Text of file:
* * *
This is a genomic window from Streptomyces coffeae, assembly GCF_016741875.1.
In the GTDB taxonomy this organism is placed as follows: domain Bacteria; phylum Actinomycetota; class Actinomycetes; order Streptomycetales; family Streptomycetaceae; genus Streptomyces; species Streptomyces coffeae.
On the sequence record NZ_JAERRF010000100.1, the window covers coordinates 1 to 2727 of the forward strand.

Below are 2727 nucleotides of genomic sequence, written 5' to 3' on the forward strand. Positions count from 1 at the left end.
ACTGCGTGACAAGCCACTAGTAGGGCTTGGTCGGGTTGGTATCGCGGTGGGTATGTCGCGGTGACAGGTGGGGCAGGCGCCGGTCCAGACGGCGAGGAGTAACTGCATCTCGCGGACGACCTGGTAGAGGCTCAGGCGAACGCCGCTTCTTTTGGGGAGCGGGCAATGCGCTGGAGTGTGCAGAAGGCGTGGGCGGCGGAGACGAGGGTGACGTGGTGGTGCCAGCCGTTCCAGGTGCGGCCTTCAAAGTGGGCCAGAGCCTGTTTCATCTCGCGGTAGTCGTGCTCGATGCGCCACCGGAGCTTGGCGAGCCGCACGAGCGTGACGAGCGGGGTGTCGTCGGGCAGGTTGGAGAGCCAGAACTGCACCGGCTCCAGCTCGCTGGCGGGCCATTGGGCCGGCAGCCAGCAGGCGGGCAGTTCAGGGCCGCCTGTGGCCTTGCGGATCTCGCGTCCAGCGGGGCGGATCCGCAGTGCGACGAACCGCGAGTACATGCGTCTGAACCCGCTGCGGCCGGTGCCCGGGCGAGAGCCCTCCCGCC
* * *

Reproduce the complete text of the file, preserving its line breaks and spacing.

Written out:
This is a genomic window from Streptomyces coffeae, assembly GCF_016741875.1.
In the GTDB taxonomy this organism is placed as follows: domain Bacteria; phylum Actinomycetota; class Actinomycetes; order Streptomycetales; family Streptomycetaceae; genus Streptomyces; species Streptomyces coffeae.
On the sequence record NZ_JAERRF010000100.1, the window covers coordinates 1 to 2727 of the forward strand.

Below are 2727 nucleotides of genomic sequence, written 5' to 3' on the forward strand. Positions count from 1 at the left end.
ACTGCGTGACAAGCCACTAGTAGGGCTTGGTCGGGTTGGTATCGCGGTGGGTATGTCGCGGTGACAGGTGGGGCAGGCGCCGGTCCAGACGGCGAGGAGTAACTGCATCTCGCGGACGACCTGGTAGAGGCTCAGGCGAACGCCGCTTCTTTTGGGGAGCGGGCAATGCGCTGGAGTGTGCAGAAGGCGTGGGCGGCGGAGACGAGGGTGACGTGGTGGTGCCAGCCGTTCCAGGTGCGGCCTTCAAAGTGGGCCAGAGCCTGTTTCATCTCGCGGTAGTCGTGCTCGATGCGCCACCGGAGCTTGGCGAGCCGCACGAGCGTGACGAGCGGGGTGTCGTCGGGCAGGTTGGAGAGCCAGAACTGCACCGGCTCCAGCTCGCTGGCGGGCCATTGGGCCGGCAGCCAGCAGGCGGGCAGTTCAGGGCCGCCTGTGGCCTTGCGGATCTCGCGTCCAGCGGGGCGGATCCGCAGTGCGACGAACCGCGAGTACATGCGTCTGAACCCGCTGCGGCCGGTGCCCGGGCGAGAGCCCTCCCGCC